3GSM 2005 is underway in glorious Cannes and TrustedReviews will keep you right up to date with the first day's announcements.
Readers are probably going to notice a theme with news releases this week. It is the start of the 3GSM World Conference in Cannes that runs from Monday to Thursday and covers the latest in mobile communication technology.
There is a big buzz in the industry at this time and just about every major player turns up to dazzle the world with its latest offerings. Basically, that means we can expect loads of new handsets and cool gadgets. So, without further ado one of the first out of the gates – almost inevitably – is Sony Ericsson.
The multinational giant was showing off three products today, two mobiles: the K600i and Z800i and the GC95 UMTS/Edge PC Card.
The K600i is a clean lined but fully featured 3G phone with a large 1.8in, 176×220 pixel, 262k colour display, 1.3 megapixel camera and built in FM radio. There is also Bluetooth, Infrared and USB connectivity and at just 104 x 45 x 19 mm it is encouragingly small for a 3G handset. All in all, a very solid start.
Next up is the Z800i, which – if you are feeling a bit of deju vu – is heavily based around the V800 that Riyad reviewed last month. It now comes in Titanium Silver and Linear Silver (not the widest range of colours) and features the same 1.3 megapixel camera and video recorder featured in the V800. Naturally, it also brings Bluetooth, Infrared and USB connectivity to the party and supports Memory Stick PRO Duo with support up to 1GB. For those who like the idea of music on their phones you will be pleased to know it supports MP3, AAC and MP4 formats (even though the last two are almost the same thing). Of course, a cynical man would say Sony Ericsson just rebranded the V800 because it was such a hit but tied down exclusively to Vodafone, but we are not cynics are we?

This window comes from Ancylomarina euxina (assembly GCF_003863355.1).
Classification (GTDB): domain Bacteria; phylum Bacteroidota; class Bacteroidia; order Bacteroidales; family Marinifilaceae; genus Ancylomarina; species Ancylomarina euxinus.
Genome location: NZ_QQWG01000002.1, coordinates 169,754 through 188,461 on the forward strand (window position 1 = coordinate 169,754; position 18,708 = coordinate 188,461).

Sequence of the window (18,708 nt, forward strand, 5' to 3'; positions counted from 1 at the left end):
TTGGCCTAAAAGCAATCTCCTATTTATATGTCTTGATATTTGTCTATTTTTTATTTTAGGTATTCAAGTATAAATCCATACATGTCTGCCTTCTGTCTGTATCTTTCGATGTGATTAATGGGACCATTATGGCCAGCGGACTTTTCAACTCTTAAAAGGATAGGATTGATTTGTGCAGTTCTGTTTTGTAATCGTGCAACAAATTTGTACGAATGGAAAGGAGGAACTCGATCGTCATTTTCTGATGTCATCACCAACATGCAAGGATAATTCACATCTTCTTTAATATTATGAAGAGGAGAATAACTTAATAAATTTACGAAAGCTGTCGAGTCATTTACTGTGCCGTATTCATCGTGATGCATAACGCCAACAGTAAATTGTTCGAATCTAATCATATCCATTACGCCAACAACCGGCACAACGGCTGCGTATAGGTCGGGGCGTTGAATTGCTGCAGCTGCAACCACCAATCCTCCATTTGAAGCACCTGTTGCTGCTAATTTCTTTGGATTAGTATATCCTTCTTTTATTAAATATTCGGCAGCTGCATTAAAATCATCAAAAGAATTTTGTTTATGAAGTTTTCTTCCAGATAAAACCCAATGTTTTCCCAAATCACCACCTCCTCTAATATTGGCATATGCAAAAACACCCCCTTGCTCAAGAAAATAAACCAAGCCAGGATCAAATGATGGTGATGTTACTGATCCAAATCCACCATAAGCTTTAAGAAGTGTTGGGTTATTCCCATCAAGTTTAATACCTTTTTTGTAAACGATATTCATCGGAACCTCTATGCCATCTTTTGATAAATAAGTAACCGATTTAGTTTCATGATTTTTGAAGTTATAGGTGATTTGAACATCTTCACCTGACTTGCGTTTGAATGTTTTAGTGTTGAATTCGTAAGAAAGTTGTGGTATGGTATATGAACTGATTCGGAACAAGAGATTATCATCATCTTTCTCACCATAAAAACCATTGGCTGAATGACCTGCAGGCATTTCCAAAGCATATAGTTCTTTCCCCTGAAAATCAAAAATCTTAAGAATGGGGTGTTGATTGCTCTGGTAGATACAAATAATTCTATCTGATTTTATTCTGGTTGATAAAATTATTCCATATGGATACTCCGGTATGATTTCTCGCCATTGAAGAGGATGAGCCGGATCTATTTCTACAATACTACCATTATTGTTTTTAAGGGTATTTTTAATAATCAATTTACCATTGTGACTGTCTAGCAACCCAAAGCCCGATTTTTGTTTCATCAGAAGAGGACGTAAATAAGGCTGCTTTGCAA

Rounding off Sony Ericsson’s news for the day is the GC95 UMTS/Edge PC Card. If you require a permanent connection to the Internet there are already a number of 3G cards available (such as the ones from Vodafone and Orange which we have already reviewed), but this has transparent network selection. This means you can use UMTS in England or Edge in the US, for example. Compliant with Windows and MAC OS X, this card could be a hit with regular travellers although with UMTS expected to hit the US before the end of the year and current Edge based roaming costs ridiculously high I think I’d prefer to stick with wireless hotspots for now.